Print still makes money. With the work of artists, photographers and local print shops, the print business continues to thrive. In fact, many in the industry are now beginning to use their homes to set up their very own print businesses – something which was too expensive to attempt a decade ago. If you’ve ever wanted to create your own home printing business, there’s never been a better time to start than with the help of our three-part guide!
If you read through our first part of this guide, then you’ll now know the first key steps of starting a printing business within your home (if you haven’t, then you can get yourself up to speed here). Once you’ve picked up some printing terms, created room spacing and researched into your niche, it’s time to start the practical work! Read on to learn why picking the correct equipment is crucial to your business and why sample print testing will be vital before gaining your first customers and clients.
Purchasing the Right Equipment
As the age old saying goes, a worker is only as good as the tools they use. This couldn’t be any more accurate than when deciding on the equipment you’ll be using for your home printing business. According to industry experts and many print freelancers, the most important pieces of equipment for a home printing business are:
- A design software suite or photo editing programme
- Some merchandise inventory (this could include plain t-shirts, blank vinyl signage etc. all the way down to simpler items such as paper and card)
- Cutting equipment
- A paper-based accounting system or computer-based accounting software
- A printer (arguably the most important piece of equipment required!)
Let’s break some of these down into simpler explanations:
If you are going to be designing print-based items for customer and clients, you’ll need to make sure you have the appropriate design software for the task at hand. Depending on the type of print you’ll be producing, you should pick the best software to suit the purpose. For designing business cards, documents and flyers, a simple desktop programme such as Scribus or Inkscape will be sufficient. However, for more complex design work such as t-shirt printing or creating custom graphics from scratch, consider subscribing to Adobe Creative Cloud – specifically Adobe InDesign and Adobe Illustrator (which are included in the overall software package)
This is simply the stock for your business. Depending on the print niche you’ll be following, you’ll need to ensure you have ample stock of any t-shirts, signage or paper you’ll be printing onto. The Find My Supplies website contains a wide range of printing paper perfect for producing photos and other design work onto, whilst other printable merchandise is readily available from most clothing companies or retailers.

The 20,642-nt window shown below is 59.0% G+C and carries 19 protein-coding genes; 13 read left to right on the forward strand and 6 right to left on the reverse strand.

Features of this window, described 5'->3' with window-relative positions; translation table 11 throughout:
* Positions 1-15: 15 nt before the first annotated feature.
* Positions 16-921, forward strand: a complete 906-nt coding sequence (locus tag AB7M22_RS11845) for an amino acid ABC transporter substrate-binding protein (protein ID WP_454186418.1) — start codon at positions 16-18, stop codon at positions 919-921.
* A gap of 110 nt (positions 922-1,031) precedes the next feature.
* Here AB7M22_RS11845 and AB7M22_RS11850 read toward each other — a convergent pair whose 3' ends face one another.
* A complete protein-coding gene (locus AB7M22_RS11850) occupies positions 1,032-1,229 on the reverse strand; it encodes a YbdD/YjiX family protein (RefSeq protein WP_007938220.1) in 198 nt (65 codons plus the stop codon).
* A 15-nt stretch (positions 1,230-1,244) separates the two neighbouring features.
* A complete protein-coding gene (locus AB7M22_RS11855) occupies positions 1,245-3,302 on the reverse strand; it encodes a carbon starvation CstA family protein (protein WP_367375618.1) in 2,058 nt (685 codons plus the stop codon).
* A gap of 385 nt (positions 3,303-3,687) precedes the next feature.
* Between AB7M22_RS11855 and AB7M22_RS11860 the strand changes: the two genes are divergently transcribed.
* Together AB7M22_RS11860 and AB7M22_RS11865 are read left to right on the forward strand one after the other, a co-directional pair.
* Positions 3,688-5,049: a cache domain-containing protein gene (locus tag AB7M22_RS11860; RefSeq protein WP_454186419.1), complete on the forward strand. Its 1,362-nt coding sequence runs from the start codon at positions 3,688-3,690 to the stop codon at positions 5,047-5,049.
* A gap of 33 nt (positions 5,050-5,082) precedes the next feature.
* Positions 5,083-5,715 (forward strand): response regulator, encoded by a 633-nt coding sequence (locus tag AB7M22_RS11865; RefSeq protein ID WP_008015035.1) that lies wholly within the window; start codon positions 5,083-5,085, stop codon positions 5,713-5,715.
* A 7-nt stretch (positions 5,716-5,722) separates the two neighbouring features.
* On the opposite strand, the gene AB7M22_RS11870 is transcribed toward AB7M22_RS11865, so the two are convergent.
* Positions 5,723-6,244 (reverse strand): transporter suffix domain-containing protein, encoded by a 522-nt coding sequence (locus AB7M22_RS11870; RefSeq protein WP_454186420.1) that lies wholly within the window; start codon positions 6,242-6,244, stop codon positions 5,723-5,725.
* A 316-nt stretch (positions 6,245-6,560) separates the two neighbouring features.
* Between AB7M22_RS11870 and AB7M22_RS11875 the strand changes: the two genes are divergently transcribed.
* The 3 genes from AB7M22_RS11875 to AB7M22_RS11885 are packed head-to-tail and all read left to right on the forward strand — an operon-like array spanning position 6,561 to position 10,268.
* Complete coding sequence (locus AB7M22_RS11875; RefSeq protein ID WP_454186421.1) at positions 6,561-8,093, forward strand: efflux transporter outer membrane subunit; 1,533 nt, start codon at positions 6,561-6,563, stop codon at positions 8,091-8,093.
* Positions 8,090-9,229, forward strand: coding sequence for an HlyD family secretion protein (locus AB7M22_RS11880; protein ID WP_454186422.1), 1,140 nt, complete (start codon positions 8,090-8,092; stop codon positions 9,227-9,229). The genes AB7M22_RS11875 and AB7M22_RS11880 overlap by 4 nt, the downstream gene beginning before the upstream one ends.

The type of cutting equipment you’ll need to use for your business is once again dependant on the type of print you’ll be creating. For business cards and other paper-based designs, a hydraulic cutter or hand operated cutter is generally advisable. Whilst this can be initially costly, they are likely to last a much longer amount of time than you would expect. If you’ve chosen to create a printing business that specialises in custom signage, then it’s wise to invest in a cutter capable of cutting out graphics and lettering from vinyl.
The crux of your printing business. Purchase a poor quality printer unit and you can expect to produce poor quality prints as a result. For high quality photo printing, there are some great options available from Find My Supplies, including a selection of HP Inkjet printers capable of creating impressive results no matter the task at hand. For keeping track of your business outgoings, such as keeping tabs on your costs and pricing structure, be sure to take advantage of a Laser printer to help keep your paperwork in check.
Once you’ve kitted yourself out with the equipment that will be instrumental in driving your new printing business forward, it’s time to get to work on creating and evaluating some test print outs!
Testing your Prints
This is arguably the most important step in setting up your business printing once all your equipment has been purchased and paid for. If you want to make an instant impact and the right impression on prospective customers and clients, then your print quality needs to live up to the hype. Start by printing out a test page from your computer in order to monitor ink levels, printing speed and initial print quality – a guide on how to do this is located here. If your test page looks up to par, then the next step is to print two versions of a design onto paper or a piece of your inventory. Print the design in both monochrome (black & white) and full colour. Once the print has completed, start considering these key questions:
- Is the print faded? Do some of the colours look washed out?
- Are the dimensions correct? Does the image/text look visibly stretched?
- Does the design fit within the bleed area? Is it correctly centred?
- Have you set the correct print resolution? Does the image look blurry or pixelated?
If you are confident that you have covered all these points and are happy with how your sample print looks, then you are ready to start producing regular print designs. Otherwise, if you experience any of the issues listed above, then make the necessary tweaks within the design software you’ve chosen to use and keep trying until you get the best possible result.
Keep an eye out for the final part of our guide later this week where we’ll cover how to effectively market and promote your new business to generate customers!
Northlight Images – Printer Test Images: Colour and black and white images to test printers